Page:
He noted that because requirements vary depending on the information being stored, RAID vendors like EMC are making forays into what he called “life cycle management,” in which they create an environment that lets organizations manage data across its entire life cycle.
Creation of a tiered storage network is a key component of life cycle management, Farmer said. Once customers have classified data and have provided tiered RAID storage setups for those classes of data, they then may create a system-wide infrastructure environment that can access, manage and protect the data.
Serving Up RAID
RAID can be incorporated into an enterprise IT setup in several ways — as part of a SAN or as part of a NAS, for example. Many vendors sell systems that include this technology.
According to Schafer, EMC is the 800-pound gorilla in the storage market. Not only does the company provide high-end storage systems that include RAID to its customers, it also rebrands its midrange and low-end systems to Dell.
In addition to EMC and Dell, Schafer cited IBM, HP and Hitachi as key players in what he called a very competitive market, delivering RAID storage as part of their overall solutions.
Perhaps one of the most intriguing offerings in the space is Apple’s second-generation Xserve RAID. Although Zimmerman said the Xserve is a nonstarter outside of Apple’s traditional markets, the company’s latest Xserve iteration supports industry-standard fibre switches from vendors like Brocade and Qlogic. It also is certified for use with Microsoft Windows Server 2003 and Red Hat Linux, among others, and is priced at just over $3 per gigabyte.
“They see the price, and they don’t believe it, and then they look at the feature set and say, ‘It’s got redundant power, redundant cooling, protective RAID,'” Alex Grossman, director of hardware storage at Apple, told the E-Commerce Times.
“We’re starting to get pull from a variety of places because in the storage world, as long as you’re compatible, as long as you have the appropriate certifications and hook up to fibre channels, people don’t care,” Grossman added. “They just care about how much it is per gigabyte.”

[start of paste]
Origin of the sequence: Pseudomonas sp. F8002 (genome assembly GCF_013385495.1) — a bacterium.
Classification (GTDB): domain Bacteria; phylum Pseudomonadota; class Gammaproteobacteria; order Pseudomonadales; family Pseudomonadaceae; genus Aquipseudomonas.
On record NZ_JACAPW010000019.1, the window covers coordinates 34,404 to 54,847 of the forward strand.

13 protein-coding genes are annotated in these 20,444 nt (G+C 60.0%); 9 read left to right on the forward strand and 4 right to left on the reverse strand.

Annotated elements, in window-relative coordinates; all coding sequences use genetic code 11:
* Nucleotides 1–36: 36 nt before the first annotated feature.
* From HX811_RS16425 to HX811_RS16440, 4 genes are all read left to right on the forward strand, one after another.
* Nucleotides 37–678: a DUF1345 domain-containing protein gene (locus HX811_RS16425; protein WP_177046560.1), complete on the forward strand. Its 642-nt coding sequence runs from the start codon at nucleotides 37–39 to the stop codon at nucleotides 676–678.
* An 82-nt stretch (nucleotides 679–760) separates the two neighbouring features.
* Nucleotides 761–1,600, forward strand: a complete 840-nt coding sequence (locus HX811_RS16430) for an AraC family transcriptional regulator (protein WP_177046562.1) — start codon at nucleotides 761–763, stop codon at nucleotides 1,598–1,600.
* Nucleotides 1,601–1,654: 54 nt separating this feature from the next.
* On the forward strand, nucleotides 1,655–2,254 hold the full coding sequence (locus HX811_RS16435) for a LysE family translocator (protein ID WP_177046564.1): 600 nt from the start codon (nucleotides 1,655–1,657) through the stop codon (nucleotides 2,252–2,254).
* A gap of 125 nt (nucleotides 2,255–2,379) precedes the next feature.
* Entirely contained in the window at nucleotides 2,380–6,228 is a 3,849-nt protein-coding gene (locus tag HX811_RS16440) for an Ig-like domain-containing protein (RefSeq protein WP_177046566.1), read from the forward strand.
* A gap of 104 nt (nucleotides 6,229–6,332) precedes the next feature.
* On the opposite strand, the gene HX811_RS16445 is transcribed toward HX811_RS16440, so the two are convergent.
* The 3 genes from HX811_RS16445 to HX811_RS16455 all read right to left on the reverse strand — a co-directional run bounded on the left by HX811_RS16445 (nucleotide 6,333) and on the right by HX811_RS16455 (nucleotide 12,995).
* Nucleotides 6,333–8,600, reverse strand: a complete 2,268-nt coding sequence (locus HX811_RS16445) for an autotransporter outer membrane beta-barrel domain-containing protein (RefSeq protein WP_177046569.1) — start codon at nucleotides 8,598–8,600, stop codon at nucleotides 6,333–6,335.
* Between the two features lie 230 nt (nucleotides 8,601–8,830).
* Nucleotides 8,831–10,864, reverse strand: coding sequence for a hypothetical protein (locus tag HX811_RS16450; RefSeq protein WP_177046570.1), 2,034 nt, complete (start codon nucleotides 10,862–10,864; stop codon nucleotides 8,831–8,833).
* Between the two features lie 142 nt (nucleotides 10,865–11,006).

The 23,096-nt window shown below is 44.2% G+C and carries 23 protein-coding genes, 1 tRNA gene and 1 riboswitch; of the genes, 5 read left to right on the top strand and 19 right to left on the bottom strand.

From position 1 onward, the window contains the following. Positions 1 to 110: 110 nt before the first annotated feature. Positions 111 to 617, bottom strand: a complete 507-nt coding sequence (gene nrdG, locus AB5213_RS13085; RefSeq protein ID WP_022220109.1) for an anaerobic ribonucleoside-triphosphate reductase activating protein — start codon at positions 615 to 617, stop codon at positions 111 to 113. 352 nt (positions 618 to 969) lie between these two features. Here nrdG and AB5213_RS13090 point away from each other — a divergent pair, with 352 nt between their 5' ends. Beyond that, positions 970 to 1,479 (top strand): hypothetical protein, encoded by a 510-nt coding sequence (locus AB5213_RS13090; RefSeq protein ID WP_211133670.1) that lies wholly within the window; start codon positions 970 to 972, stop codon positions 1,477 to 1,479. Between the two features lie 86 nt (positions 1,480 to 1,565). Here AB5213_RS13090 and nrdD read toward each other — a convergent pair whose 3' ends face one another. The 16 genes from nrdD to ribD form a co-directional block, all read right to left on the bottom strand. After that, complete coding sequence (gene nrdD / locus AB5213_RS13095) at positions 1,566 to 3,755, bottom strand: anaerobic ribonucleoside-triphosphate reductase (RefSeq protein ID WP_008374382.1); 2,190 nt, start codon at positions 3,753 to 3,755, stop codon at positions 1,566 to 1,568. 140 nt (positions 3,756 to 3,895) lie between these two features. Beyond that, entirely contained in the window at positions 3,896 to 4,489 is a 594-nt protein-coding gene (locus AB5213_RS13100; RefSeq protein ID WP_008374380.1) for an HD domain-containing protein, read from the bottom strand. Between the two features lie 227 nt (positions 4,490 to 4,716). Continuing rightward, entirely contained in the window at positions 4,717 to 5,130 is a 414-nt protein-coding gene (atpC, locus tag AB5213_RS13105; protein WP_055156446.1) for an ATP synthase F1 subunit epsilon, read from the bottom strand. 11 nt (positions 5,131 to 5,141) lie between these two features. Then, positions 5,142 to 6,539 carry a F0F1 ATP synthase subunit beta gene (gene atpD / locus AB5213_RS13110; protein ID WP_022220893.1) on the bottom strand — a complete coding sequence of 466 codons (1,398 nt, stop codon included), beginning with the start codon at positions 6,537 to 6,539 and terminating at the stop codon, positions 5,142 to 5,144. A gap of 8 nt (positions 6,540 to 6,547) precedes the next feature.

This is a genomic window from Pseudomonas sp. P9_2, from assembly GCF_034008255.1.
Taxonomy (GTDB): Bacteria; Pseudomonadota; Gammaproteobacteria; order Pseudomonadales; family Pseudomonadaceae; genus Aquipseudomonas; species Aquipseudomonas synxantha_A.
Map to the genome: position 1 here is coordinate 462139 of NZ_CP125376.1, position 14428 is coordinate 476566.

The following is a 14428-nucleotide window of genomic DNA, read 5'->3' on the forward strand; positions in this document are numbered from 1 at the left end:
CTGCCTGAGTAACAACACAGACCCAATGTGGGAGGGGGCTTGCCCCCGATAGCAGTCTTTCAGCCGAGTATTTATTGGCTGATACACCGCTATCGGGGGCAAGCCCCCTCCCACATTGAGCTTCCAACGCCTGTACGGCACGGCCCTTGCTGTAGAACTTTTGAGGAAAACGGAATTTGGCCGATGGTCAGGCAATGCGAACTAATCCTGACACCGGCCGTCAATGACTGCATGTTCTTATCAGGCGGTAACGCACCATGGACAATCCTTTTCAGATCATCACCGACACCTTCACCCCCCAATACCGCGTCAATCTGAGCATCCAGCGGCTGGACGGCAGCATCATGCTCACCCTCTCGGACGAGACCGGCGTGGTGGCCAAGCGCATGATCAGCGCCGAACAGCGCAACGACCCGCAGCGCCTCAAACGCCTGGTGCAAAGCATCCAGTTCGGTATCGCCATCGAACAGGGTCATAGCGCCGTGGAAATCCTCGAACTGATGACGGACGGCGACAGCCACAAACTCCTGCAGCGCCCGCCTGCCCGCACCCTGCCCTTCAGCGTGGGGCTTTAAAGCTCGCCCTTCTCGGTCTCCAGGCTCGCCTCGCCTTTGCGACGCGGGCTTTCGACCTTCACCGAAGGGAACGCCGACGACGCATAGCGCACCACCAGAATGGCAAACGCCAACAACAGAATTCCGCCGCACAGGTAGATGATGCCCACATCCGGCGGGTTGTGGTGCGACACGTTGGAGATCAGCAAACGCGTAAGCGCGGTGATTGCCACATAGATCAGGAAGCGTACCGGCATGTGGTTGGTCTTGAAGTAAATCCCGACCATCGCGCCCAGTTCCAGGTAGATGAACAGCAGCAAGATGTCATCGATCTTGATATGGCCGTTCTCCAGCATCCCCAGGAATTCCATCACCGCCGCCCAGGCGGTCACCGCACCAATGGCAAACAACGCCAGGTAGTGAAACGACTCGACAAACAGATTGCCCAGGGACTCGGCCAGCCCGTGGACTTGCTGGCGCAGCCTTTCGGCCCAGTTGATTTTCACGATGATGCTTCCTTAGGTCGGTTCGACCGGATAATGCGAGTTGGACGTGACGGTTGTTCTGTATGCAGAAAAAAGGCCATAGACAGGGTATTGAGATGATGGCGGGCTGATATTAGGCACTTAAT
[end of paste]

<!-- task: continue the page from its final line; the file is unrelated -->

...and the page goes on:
There are a number of other RAID levels besides RAID 1-5. While some of them are arguably irrelevant (6, 7, 53) there are three VERY important ones that you failed to cover:
RAID 0: This mode simply stripes data across two or more drives. This increases your likelihood of losing data (if one drive fails you’re toast), but increases throughput dramatically. This can be very handy in situations where you need high-throughput temporary storage (video processing, session storage, etc.) but it’s most interesting in because of two other RAID levels: 0+1 and 10.
RAID 0+1: This mode pairs drives into stripe-sets and then mirrors data across those stripesets. This gives you redundancy AND throughput. This mode is almost as reliable as RAID 1 — either stripeset can die and you can still operate — and almost as fast as RAID 0 — you get the benefit of striping but pay the penalty of synchronous mirroring. Think of this as mirroring data across two very fast drives, each of which happens to have a higher likelihood of failure than a typical hard drive. (You can use more than 4 drives by making your stripesets stripe across more than 2 drives — this improves throughput and capacity but increases risk of one of your stripesets dying.)
RAID 10: This is the opposite of RAID 0+1. Instead of mirroring data across stripesets you stripe data across mirrored pairs of drives. (Got that?) Think of it as striping your data across drives that are slightly slower than typical drives but much more reliable. This performs similarly to RAID 0+1 but is more reliable because more drives can simultaneously fail without causing data loss (one drive from each mirrored pair vs. one drive for RAID 0+1).
These modes — particularly 0+1 and 10 — are commonly seen in lower end configurations (software-based RAID setups or systems using low-end RAID controllers to direct-attach cheap off-the-shelf drives) such as smaller Linux mail or database servers.